This is not just an American phenomenon but a global one, with world-wide competition to drive down labor costs creating economic forces that press on the family. These are times of financially besieged families, in which both parents work long hours so children are left to their own devices or the TV baby-sits; when more children than ever grow up in poverty; when the one-parent family is becoming ever more commonplace; when more infants and toddlers are left in day care so poorly run that it amounts to neglect. All this means, even for well-intentioned parents, the erosion of the countless small, nourishing exchanges between parent and child that build emotional competences.
Rethinking Schools: Teaching by Being, Communities That Care
As family life no longer offers growing numbers of children a sure footing in life, schools are left as the one place communities can turn to for correctives to children's deficiencies in emotional and social competence. That is not to say that schools alone can stand in for all the social institutions that too often are in or nearing collapse. But since virtually every child goes to school (at least at the outset), it offers a place to reach children with basic lessons for living that they may never get otherwise. Emotional literacy implies an expanded mandate for schools. This daunting task requires two major changes: that teachers go beyond their traditional mission and that people in the community become more involved with schools.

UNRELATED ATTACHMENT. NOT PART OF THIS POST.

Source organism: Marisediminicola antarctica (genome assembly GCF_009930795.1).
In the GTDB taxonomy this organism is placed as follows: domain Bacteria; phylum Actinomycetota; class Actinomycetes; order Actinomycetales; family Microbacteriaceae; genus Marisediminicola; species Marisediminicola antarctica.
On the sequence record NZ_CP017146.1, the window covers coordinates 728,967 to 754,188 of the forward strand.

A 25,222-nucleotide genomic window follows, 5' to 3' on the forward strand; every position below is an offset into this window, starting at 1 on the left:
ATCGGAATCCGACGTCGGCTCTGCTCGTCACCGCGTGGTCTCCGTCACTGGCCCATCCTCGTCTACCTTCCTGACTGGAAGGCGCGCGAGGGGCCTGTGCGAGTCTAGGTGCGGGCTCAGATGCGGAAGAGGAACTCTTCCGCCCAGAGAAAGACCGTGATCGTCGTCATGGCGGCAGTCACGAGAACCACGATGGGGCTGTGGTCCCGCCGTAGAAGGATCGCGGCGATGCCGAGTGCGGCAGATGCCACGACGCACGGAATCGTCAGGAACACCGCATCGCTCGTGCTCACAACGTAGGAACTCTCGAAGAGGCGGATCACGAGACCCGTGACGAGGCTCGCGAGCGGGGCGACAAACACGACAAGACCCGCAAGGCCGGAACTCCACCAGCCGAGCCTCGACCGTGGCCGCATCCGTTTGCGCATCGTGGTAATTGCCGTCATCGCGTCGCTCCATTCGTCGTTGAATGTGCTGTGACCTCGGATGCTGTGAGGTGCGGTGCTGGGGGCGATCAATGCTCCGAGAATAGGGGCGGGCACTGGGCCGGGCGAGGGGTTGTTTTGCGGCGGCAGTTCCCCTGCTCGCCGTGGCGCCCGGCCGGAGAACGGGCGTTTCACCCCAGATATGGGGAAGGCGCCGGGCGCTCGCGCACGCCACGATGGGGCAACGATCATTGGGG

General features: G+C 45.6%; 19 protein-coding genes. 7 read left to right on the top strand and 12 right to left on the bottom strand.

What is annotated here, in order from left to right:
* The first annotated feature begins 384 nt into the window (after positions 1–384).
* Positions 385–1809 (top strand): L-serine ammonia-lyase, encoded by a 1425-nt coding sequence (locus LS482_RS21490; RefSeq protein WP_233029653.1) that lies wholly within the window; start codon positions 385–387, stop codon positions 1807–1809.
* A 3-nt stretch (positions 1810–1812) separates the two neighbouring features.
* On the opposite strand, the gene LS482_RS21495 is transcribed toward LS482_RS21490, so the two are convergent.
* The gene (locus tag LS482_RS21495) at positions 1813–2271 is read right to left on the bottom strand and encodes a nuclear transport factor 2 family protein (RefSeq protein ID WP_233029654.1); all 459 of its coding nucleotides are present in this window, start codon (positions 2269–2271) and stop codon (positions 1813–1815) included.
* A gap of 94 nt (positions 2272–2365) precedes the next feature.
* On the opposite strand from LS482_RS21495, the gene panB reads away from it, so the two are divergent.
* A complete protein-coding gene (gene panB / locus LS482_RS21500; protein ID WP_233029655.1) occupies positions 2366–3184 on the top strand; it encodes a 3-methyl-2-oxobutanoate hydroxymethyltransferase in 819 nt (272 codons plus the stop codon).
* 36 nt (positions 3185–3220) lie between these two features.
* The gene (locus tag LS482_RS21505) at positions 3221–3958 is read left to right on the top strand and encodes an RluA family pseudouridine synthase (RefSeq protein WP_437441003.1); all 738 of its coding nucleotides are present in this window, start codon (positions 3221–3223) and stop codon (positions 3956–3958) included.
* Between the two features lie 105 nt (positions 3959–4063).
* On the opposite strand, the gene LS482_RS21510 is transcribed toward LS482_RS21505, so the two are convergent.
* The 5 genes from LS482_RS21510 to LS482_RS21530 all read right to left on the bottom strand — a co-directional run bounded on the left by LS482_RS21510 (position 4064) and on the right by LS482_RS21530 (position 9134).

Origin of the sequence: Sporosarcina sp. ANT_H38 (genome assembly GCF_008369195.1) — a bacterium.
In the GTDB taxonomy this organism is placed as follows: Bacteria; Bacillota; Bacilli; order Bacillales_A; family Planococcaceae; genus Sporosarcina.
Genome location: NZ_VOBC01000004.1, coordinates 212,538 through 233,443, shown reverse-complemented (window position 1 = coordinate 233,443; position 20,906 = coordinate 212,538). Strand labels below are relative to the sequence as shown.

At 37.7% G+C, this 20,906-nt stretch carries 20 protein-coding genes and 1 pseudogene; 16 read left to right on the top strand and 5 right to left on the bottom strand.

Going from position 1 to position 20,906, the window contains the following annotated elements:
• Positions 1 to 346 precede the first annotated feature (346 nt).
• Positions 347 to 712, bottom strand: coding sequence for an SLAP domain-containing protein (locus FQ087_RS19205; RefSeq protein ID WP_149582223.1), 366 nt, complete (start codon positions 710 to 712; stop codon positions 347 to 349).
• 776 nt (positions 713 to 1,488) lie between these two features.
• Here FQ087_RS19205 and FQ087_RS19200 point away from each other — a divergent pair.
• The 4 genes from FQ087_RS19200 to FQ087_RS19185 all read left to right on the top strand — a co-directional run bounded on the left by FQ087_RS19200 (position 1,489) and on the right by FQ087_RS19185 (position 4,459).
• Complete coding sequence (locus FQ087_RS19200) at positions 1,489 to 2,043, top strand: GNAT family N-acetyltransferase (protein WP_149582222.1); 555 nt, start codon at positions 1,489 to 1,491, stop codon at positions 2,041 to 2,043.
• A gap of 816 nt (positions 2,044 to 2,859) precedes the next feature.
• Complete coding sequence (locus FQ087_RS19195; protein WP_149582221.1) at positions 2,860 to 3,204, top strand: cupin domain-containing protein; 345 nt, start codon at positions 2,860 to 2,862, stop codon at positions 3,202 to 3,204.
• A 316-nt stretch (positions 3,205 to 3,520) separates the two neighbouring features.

Many [emotional literacy] courses and the momentum for their spread come from an ongoing series of school-based prevention programs, each targeting a specific problem: teen smoking, drug abuse, pregnancy, dropping out, and more recently violence....The W.T. Grant Consortium's study of prevention programs found they are far more effective when they teach a core of emotional and social competences, such as impulse control, managing anger, and finding creative solutions to social predicaments.68...[An effective prevention program's] main, ongoing subject is the core competence that is brought to bear on any specific dilemmas: emotional intelligence.
This new [focus on emotional intelligence] makes emotions and social life themselves topics, rather than treating these most compelling facets of a child's day as irrelevant intrusions.... The classes themselves may at first glance seem uneventful, much less a solution to the dramatic problems they address. But that is largely because, like good childrearing at home, the lessons imparted are small but telling, delivered regularly and over a sustained period of years. That is how emotional learning becomes ingrained; as experiences are repeated over and over, the brain reflects them as strengthened pathways, neural habits to apply in times of duress, frustration, hurt. And while the everyday substance of emotional literacy classes may look mundane, the outcome—decent human beings—is more critical to our future than ever.